Dubai: Money exchanges refuse to change Rs2,000 bills following Indian government's decision

The currency note will be withdrawn from circulation, left many Indian expatriates and tourists in UAE facing difficulties in exchanging their banknotes


SM Ayaz Zakir

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Published: Wed 24 May 2023, 6:00 AM

Last updated: Wed 24 May 2023, 9:40 PM

Thousands of Indian tourists in Dubai were left out of sorts after they learned that money exchanges in the UAE do not accept the Rs2000 Indian currency notes.

"I possess fifty Rs2,000 notes in Indian currency that I intend to exchange here. However, the exchanges in UAE have declined to accept this particular denomination," said Ibrahim Shah, who is on a visit to the country.

“I had been to Abu Dhabi on Monday and I was unable to exchange the denomination there as well,” said Shah.

The Indian government recently announced its decision to withdraw the currency note from circulation, which has left many Indian expatriates and tourists in Dubai facing difficulties in exchanging their Rs2,000 bills.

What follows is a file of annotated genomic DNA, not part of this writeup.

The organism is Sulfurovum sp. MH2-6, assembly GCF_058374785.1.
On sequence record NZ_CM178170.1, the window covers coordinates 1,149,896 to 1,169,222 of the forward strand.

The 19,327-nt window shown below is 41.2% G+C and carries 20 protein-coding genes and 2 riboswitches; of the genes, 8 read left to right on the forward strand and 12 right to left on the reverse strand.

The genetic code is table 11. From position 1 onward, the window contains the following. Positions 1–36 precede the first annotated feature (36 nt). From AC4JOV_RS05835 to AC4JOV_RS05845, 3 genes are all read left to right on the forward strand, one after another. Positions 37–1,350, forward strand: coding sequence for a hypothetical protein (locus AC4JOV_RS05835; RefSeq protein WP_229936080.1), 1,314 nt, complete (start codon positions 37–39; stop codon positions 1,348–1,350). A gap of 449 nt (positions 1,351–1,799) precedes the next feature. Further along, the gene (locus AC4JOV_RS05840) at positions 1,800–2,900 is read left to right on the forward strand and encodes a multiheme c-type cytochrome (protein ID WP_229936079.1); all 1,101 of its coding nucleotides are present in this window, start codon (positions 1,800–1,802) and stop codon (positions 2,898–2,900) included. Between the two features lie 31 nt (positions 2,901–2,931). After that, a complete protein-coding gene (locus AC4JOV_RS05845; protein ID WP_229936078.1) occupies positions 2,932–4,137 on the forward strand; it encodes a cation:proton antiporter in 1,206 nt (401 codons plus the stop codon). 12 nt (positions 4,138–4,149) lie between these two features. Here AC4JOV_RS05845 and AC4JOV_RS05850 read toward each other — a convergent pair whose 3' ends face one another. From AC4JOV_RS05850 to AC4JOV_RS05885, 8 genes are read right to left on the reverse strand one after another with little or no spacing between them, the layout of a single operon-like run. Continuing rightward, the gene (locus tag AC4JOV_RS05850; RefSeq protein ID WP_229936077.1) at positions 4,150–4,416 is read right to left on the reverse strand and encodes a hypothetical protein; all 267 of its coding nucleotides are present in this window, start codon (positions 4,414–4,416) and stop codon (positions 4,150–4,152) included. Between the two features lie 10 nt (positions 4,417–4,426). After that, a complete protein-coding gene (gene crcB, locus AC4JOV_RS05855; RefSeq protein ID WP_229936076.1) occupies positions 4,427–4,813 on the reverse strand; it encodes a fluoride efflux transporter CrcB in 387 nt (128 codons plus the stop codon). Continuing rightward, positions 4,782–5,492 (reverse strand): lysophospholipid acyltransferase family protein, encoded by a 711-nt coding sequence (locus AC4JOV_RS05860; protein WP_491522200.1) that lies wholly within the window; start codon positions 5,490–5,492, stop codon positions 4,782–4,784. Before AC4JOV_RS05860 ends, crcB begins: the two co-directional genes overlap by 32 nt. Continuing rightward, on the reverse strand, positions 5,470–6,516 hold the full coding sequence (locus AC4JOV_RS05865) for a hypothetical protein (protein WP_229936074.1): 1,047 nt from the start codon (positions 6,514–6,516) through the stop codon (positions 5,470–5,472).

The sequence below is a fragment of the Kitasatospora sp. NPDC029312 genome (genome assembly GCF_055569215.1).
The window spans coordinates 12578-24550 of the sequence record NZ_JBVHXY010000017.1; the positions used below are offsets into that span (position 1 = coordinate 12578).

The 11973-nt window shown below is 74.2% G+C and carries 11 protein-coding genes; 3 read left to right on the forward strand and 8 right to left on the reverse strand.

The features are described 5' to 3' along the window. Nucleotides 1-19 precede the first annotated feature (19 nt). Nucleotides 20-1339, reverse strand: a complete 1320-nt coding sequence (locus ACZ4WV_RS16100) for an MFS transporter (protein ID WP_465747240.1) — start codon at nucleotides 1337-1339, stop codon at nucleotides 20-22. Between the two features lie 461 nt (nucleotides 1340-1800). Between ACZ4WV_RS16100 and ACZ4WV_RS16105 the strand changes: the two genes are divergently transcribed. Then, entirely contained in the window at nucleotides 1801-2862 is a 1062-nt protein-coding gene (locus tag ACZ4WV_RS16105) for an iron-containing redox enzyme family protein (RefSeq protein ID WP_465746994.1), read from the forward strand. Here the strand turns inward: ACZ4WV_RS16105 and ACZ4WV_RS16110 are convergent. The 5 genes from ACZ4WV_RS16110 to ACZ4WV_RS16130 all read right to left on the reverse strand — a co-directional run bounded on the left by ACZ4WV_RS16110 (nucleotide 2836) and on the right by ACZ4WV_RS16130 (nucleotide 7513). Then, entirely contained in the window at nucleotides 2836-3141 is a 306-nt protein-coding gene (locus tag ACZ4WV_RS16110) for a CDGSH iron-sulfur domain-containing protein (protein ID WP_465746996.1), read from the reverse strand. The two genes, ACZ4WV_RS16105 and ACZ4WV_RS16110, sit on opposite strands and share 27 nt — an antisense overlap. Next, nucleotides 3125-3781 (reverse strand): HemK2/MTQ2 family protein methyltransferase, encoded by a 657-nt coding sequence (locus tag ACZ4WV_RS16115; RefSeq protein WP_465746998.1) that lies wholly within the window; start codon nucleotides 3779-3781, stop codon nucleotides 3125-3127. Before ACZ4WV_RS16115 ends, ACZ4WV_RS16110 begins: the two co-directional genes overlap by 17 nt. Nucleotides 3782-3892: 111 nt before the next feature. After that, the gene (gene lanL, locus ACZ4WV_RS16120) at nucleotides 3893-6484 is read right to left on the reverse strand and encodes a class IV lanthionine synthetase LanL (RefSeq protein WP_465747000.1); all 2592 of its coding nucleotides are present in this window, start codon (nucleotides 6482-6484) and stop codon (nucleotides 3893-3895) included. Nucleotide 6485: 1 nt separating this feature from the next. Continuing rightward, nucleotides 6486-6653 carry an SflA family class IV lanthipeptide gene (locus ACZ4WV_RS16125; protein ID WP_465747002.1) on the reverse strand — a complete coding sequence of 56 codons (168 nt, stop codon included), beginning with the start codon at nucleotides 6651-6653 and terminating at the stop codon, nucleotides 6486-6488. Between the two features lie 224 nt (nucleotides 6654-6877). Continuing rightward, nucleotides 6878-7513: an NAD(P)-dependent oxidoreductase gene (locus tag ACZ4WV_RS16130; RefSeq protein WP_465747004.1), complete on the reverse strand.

The public has been advised by the central bank to either deposit their Rs2,000 banknotes (which were introduced after the withdrawal of Rs500 and Rs1,000 notes during the demonetisation process six years ago) into their bank accounts or exchange them for banknotes of different denominations at any branch of a bank.

Another Indian tourist from Mangalore was also told that the notes cannot be exchanged in Dubai, and that this has to be done in India. “I was told to take the bills to India and exchange them in one of the banks,” said Samman who is on a month-long visit.

Several prominent exchange houses in Dubai, including those located in popular commercial areas and airports, have already implemented policies refusing to accept Rs2,000 bills from their customers.

Khaleej Times reached out to exchanges in Dubai. Speaking about the issue, many exchange houses agreed that they have stopped accepting the bill considering the currency's upcoming invalidation in India.

An exchange house based in Deira stated: “We advise individuals to approach their respective banks in India to convert their Rs2,000 bills to other accepted denominations before travelling,”

A major exchange house in the UAE, who wished to remain anonymous, said that there is some uncertainty, and that they are refusing to accept the Rs2,000 bill in large amounts.


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